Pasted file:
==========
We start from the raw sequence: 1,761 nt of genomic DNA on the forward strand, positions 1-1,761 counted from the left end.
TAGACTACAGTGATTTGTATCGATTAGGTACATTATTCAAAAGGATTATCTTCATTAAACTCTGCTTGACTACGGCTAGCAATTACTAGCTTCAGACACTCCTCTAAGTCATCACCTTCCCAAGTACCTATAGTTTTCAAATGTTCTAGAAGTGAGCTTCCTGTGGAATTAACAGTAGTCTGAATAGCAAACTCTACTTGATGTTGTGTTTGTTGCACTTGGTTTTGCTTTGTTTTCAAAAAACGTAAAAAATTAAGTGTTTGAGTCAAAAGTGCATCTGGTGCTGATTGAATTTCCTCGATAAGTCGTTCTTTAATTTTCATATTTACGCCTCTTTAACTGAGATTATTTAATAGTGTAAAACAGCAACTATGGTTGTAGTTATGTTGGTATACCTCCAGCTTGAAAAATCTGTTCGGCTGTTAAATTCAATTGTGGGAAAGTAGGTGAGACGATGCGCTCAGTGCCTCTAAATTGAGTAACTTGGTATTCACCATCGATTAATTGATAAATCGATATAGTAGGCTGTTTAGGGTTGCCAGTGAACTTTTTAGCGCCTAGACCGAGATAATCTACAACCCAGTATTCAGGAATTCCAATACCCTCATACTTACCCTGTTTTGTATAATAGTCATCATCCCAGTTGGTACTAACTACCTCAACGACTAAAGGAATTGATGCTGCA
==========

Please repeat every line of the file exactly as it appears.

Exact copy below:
We start from the raw sequence: 1,761 nt of genomic DNA on the forward strand, positions 1-1,761 counted from the left end.
TAGACTACAGTGATTTGTATCGATTAGGTACATTATTCAAAAGGATTATCTTCATTAAACTCTGCTTGACTACGGCTAGCAATTACTAGCTTCAGACACTCCTCTAAGTCATCACCTTCCCAAGTACCTATAGTTTTCAAATGTTCTAGAAGTGAGCTTCCTGTGGAATTAACAGTAGTCTGAATAGCAAACTCTACTTGATGTTGTGTTTGTTGCACTTGGTTTTGCTTTGTTTTCAAAAAACGTAAAAAATTAAGTGTTTGAGTCAAAAGTGCATCTGGTGCTGATTGAATTTCCTCGATAAGTCGTTCTTTAATTTTCATATTTACGCCTCTTTAACTGAGATTATTTAATAGTGTAAAACAGCAACTATGGTTGTAGTTATGTTGGTATACCTCCAGCTTGAAAAATCTGTTCGGCTGTTAAATTCAATTGTGGGAAAGTAGGTGAGACGATGCGCTCAGTGCCTCTAAATTGAGTAACTTGGTATTCACCATCGATTAATTGATAAATCGATATAGTAGGCTGTTTAGGGTTGCCAGTGAACTTTTTAGCGCCTAGACCGAGATAATCTACAACCCAGTATTCAGGAATTCCAATACCCTCATACTTACCCTGTTTTGTATAATAGTCATCATCCCAGTTGGTACTAACTACCTCAACGACTAAAGGAATTGATGCTGCA